The second dance, vaguely alluded to in my semi-incoherent post of yestereve, was called 'Push'. It was the competition piece by Jennifer Backhaus, coupling the music of Zoe Keating ('Frozen Angels') with a two-person ballet. My first thought when the curtain rose was of a Depression-era farm couple. They were wearing brown burlap-looking material, or so it seemed from the mezzanine (and I ought to add that I haven't had my eyes checked in a number of years...), standing side-by-side, moving in slow-motion with the kind of weary gravity reminiscent of Steinbeck. I am sure, had he seen them at the side of the stage in those first moments, that he would have been inspired by their attitude to write several chapters of slow-moving, carefully-crafted prose.

As I was saying, they moved in slow motion, walking forward as if responding to a plow before them, or a window shade at the side. From the first moments to the end, from their molasses motion to the quicker turns they made around each other, they would continuously move as though in action upon or reaction to some external thing we could not see. But, like the couples in the first dance, they never moved far from each other. Though one would open a door while the other stood oblivious, it was one dance - their dance. Of course, when they moved with each other, it was far more beautiful than these abstract, unrelated activities. But, unlike the first dance, they did far more than come together and pull apart. There was a lot of gentle falling (and every time one fell, the other had to catch and right again) and, as the title suggests, necessary pushing - that they might move together and not askew. At times, one would have to be lifted by the other - a common sight in a partnered dance, but not so common to see the woman carrying the man with the same willingness that he has carried her but seven steps before.

This is what I meant last night when I said that it was like Life and Love. A small and silly way to say that I saw two people face the world last night. Outside of time, neither meeting nor ageing, but simply - yes, simply - Being together. So that the push which is pain to one and force to the other becomes a perfect balance shared (yet alternately willed and trusted in) between two - in order to make the two into one.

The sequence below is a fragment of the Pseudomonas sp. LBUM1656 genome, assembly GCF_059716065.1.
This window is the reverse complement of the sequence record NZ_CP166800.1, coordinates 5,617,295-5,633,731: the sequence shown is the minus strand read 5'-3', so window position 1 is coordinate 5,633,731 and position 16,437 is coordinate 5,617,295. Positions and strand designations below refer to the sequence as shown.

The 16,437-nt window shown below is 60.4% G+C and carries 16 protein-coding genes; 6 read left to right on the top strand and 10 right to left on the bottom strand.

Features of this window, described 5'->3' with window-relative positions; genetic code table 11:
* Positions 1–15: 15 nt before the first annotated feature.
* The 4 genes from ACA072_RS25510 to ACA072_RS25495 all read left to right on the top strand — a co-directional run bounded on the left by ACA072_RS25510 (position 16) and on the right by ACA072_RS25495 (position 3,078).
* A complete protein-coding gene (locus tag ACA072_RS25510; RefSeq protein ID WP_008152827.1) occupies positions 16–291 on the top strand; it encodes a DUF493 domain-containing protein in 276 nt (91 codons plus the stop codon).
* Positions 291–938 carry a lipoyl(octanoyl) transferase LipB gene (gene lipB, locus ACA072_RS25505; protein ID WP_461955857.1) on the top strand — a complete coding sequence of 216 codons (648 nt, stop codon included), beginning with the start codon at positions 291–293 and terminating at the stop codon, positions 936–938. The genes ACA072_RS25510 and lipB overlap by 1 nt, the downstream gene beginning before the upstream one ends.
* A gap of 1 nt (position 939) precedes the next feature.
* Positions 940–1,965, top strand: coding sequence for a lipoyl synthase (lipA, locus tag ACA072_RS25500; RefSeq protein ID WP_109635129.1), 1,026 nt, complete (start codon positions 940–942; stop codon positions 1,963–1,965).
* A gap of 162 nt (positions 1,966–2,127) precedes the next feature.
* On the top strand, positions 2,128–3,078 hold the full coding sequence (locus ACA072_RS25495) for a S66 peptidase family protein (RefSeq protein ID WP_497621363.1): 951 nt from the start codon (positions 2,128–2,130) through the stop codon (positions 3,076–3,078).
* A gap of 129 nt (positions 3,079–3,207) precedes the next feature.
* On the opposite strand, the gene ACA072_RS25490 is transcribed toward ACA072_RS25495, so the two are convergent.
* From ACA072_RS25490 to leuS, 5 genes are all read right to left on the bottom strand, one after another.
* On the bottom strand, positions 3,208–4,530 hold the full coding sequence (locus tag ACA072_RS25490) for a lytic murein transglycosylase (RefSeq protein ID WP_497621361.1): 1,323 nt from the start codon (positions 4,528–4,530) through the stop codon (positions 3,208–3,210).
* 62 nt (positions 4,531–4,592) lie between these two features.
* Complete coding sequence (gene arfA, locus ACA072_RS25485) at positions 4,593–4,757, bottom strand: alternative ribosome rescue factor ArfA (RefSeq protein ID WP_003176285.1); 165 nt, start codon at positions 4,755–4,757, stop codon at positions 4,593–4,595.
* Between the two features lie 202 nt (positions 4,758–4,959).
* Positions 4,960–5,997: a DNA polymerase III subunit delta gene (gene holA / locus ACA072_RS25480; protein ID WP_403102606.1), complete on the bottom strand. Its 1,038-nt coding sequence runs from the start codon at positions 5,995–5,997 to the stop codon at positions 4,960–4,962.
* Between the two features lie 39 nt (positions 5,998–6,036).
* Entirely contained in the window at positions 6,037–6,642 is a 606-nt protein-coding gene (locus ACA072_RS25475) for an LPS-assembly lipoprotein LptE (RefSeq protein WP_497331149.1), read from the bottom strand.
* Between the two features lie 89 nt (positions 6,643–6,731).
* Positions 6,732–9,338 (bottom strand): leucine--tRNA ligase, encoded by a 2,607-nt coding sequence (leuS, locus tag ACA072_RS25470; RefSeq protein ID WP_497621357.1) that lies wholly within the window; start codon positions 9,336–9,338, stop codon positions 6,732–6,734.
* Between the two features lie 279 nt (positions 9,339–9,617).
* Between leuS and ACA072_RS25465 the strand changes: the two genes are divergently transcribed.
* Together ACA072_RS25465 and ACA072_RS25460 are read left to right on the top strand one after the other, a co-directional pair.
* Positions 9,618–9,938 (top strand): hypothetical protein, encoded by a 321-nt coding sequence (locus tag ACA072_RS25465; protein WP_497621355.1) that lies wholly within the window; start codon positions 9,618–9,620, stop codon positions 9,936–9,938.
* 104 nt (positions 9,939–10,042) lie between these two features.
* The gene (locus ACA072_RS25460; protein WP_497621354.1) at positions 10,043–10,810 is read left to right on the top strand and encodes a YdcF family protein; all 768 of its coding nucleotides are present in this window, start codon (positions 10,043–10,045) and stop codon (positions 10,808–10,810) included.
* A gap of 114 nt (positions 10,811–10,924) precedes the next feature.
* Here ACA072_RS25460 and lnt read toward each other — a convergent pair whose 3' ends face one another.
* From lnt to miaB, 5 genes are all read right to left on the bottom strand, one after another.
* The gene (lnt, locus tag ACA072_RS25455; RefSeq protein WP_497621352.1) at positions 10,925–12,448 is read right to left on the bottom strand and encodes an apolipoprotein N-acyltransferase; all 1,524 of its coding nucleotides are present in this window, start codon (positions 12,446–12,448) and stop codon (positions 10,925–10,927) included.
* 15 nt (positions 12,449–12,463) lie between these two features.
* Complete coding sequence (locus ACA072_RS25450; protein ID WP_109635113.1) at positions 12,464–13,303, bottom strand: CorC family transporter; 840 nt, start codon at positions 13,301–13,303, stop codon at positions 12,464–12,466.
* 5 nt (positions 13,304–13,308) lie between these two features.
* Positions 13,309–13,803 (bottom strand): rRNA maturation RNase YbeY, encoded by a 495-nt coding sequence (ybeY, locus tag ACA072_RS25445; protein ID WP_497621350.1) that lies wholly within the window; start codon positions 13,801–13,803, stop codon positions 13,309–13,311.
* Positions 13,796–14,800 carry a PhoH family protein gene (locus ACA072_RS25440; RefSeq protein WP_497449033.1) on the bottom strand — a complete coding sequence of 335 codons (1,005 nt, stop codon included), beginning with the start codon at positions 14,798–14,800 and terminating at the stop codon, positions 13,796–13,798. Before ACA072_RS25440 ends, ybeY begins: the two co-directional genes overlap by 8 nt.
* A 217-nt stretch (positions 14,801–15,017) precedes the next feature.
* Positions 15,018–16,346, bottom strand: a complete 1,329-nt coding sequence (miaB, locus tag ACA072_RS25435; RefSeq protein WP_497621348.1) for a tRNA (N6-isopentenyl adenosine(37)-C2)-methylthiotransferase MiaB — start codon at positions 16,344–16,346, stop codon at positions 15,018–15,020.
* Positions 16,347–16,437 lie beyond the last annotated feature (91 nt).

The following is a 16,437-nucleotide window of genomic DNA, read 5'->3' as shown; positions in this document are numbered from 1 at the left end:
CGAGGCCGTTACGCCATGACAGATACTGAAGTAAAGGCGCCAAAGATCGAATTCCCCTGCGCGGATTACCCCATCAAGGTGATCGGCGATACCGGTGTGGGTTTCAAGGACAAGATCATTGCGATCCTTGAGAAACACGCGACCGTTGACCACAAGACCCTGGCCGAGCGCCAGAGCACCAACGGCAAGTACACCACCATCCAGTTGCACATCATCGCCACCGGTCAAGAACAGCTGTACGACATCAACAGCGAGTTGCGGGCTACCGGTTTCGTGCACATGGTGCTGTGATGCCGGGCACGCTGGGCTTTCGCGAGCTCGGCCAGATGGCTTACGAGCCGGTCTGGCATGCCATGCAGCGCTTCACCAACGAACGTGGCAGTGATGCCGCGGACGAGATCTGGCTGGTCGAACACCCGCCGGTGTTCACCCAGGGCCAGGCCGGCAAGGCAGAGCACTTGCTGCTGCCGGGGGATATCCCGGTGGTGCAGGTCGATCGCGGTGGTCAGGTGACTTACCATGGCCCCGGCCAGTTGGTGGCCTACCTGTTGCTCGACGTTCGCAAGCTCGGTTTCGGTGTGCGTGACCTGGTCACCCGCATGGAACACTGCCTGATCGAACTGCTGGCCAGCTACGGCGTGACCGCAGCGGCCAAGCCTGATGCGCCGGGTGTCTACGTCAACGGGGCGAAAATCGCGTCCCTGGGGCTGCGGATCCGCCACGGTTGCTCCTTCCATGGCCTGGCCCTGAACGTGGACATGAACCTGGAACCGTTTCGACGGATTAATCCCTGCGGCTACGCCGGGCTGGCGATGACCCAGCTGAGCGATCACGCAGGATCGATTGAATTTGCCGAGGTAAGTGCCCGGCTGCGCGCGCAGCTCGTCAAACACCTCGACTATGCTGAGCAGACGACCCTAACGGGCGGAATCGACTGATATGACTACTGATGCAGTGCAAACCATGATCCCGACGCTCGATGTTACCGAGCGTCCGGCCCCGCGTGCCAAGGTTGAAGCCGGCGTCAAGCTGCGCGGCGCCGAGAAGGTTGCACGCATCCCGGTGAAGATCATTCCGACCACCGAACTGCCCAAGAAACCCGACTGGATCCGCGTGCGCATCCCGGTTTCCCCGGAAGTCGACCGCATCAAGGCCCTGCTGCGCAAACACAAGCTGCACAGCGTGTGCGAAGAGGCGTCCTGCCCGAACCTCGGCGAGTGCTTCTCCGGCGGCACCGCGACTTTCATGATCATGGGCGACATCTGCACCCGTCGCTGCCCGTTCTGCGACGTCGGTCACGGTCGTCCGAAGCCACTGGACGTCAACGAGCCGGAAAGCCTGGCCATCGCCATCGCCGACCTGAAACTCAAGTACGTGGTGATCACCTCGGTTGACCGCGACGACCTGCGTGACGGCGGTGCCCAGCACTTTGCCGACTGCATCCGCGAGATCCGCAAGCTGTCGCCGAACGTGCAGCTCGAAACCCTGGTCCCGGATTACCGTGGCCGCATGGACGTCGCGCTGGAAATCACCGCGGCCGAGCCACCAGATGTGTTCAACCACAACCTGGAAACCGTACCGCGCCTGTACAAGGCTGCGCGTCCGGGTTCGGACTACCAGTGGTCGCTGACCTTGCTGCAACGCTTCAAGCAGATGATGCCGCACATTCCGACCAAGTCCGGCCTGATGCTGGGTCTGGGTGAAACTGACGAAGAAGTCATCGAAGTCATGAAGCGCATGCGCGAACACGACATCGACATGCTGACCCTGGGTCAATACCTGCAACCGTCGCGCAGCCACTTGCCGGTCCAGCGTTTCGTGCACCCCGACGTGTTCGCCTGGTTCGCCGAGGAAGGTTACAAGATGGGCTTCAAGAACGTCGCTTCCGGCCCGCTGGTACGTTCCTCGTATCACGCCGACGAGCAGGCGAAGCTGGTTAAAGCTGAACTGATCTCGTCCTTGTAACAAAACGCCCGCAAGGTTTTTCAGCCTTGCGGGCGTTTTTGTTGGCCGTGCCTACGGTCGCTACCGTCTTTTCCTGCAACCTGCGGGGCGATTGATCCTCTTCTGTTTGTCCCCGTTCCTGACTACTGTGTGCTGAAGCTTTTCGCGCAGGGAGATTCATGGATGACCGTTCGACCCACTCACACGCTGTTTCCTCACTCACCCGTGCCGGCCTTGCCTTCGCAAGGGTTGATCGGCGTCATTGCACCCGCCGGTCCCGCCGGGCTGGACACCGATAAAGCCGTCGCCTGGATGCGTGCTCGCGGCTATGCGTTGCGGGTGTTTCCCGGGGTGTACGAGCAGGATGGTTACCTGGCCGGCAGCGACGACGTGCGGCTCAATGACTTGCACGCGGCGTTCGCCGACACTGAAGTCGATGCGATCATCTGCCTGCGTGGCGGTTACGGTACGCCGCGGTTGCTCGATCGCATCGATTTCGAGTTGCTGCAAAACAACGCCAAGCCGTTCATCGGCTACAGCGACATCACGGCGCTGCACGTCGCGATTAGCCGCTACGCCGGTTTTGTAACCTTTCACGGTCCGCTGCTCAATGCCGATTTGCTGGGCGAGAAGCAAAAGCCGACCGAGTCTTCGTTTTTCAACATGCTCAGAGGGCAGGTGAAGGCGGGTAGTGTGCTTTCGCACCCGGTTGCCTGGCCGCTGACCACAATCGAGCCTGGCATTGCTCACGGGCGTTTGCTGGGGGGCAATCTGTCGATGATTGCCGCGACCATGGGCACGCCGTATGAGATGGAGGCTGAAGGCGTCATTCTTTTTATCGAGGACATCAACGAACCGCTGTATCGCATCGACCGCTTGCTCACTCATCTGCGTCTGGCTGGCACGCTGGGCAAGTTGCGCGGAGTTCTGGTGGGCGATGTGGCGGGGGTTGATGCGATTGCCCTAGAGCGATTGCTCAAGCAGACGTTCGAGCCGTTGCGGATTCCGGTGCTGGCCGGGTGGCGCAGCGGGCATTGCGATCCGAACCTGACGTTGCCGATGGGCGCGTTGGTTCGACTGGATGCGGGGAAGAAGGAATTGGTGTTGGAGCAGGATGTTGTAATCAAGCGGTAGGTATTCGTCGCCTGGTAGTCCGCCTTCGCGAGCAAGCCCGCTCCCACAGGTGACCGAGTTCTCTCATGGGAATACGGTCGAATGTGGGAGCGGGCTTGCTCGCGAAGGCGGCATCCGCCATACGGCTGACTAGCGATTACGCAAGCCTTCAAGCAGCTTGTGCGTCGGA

(A thrilling fear ran through me as the curtain fell - that I could watch them move like that ceaselessly forever, their motions seemingly random and yet in perfect harmony one with the other - It was good that the curtain fell, that other dancers took the stage with or without skill to shake me from the blinkless gaze I had fixed on them - though it be beautiful, it was not right to only watch them with the thought 'how beautiful is life' and not to go out and live it, like or not the dance.)

There were others, of course, but the only other one worth so many Words was Greg Sample's 'Hold Me to This', a dance commissed for the 10th anniversary, inspired (as were two others) by Maya Angelou's words: 'Love recognizes no barriers. It jumps hurdles, leaps fences, penetrates walls to arrive at its destination full of hope.' Sample choreographed the piece inseperably with an original poem or set of poems, that I would love to have in writing (except for the sneaking suspicion that they should only be heard as they were last night - in tandem with the four dancers on the stage, doing whatever it was they did there that seemed to be speaking without mouth).

Whoever has had the patience to remain with this post so far, I hope that upon leaving your screen and stepping into the greater world, you will be able to see such beautiful things - whether in the washing of a teacup or the humming of a roommate - rather than relying on my own poor description of some random choreography. For the most beautiful of these was only so in that it took that life that is so common, found between waking and sleeping, and sometimes not even bound so far, and placed it concisely on a stage. What words here are nothing to the living.

p.s. 11.11. God bless Psalm.